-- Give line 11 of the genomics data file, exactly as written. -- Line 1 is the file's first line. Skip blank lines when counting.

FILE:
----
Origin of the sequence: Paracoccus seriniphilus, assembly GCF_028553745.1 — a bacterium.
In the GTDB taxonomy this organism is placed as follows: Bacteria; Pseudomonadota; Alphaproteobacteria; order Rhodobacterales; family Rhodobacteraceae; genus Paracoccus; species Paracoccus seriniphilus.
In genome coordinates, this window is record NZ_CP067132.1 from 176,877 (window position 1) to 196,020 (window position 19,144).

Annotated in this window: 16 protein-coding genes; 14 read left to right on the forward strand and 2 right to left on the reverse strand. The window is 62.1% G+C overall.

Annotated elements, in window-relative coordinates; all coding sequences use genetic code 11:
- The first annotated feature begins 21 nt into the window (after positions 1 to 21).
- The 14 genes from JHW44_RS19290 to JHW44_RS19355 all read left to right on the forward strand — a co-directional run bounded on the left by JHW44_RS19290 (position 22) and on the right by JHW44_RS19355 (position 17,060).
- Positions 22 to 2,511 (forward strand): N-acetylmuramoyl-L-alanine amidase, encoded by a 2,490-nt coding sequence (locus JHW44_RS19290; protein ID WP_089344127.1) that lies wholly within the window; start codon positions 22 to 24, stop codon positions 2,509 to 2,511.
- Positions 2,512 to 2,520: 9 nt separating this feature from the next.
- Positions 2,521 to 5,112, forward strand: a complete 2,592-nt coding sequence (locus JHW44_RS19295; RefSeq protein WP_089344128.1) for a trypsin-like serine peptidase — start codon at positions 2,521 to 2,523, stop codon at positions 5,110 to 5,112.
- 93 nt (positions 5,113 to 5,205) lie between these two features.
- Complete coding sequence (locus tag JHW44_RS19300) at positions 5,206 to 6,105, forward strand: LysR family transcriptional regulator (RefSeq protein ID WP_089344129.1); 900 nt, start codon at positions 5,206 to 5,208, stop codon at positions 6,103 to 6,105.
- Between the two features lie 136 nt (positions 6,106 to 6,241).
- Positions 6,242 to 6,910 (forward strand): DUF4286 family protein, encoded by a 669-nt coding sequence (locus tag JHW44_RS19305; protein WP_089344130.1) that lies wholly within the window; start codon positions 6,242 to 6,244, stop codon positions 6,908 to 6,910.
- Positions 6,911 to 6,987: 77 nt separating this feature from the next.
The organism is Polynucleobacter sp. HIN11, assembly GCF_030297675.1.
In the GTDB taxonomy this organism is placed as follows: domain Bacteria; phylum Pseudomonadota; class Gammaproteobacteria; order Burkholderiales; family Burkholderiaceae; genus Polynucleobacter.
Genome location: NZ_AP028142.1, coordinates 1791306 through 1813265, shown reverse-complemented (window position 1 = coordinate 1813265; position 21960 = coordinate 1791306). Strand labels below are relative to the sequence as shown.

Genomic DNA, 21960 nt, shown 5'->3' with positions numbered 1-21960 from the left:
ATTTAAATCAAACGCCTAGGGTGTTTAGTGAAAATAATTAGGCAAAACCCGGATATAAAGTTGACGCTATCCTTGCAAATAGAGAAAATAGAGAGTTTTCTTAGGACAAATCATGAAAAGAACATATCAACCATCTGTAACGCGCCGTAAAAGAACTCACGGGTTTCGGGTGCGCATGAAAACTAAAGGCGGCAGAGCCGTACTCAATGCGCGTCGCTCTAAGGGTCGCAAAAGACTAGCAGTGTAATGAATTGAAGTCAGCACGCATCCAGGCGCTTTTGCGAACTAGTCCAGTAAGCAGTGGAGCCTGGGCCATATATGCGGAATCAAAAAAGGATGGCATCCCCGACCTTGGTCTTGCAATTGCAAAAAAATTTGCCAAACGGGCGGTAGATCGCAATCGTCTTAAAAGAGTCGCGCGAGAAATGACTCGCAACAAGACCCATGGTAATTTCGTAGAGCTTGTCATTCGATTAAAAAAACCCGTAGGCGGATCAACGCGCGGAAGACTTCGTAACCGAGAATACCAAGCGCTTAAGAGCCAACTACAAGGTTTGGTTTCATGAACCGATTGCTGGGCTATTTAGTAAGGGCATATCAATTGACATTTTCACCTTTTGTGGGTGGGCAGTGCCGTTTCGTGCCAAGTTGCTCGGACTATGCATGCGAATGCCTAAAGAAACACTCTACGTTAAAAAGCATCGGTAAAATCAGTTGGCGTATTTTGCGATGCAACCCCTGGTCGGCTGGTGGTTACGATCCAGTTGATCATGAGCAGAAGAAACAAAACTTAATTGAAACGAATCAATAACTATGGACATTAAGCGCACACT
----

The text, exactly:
- 93 nt (positions 5,113 to 5,205) lie between these two features.